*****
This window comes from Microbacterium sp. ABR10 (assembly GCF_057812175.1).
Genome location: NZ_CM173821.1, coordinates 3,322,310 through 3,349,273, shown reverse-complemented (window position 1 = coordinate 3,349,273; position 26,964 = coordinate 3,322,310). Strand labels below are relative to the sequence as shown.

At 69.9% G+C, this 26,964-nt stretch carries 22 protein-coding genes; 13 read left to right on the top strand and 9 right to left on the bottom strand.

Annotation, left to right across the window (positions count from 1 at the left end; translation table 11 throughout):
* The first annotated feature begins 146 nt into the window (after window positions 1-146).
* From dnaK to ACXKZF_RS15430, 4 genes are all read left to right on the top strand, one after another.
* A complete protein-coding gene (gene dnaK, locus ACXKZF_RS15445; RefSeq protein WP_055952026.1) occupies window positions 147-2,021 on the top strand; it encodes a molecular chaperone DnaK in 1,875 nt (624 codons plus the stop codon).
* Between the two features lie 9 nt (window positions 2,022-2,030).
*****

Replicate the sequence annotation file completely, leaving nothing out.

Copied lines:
This window comes from Microbacterium sp. ABR10 (assembly GCF_057812175.1).
Genome location: NZ_CM173821.1, coordinates 3,322,310 through 3,349,273, shown reverse-complemented (window position 1 = coordinate 3,349,273; position 26,964 = coordinate 3,322,310). Strand labels below are relative to the sequence as shown.

At 69.9% G+C, this 26,964-nt stretch carries 22 protein-coding genes; 13 read left to right on the top strand and 9 right to left on the bottom strand.

Annotation, left to right across the window (positions count from 1 at the left end; translation table 11 throughout):
* The first annotated feature begins 146 nt into the window (after window positions 1-146).
* From dnaK to ACXKZF_RS15430, 4 genes are all read left to right on the top strand, one after another.
* A complete protein-coding gene (gene dnaK, locus ACXKZF_RS15445; RefSeq protein WP_055952026.1) occupies window positions 147-2,021 on the top strand; it encodes a molecular chaperone DnaK in 1,875 nt (624 codons plus the stop codon).
* Between the two features lie 9 nt (window positions 2,022-2,030).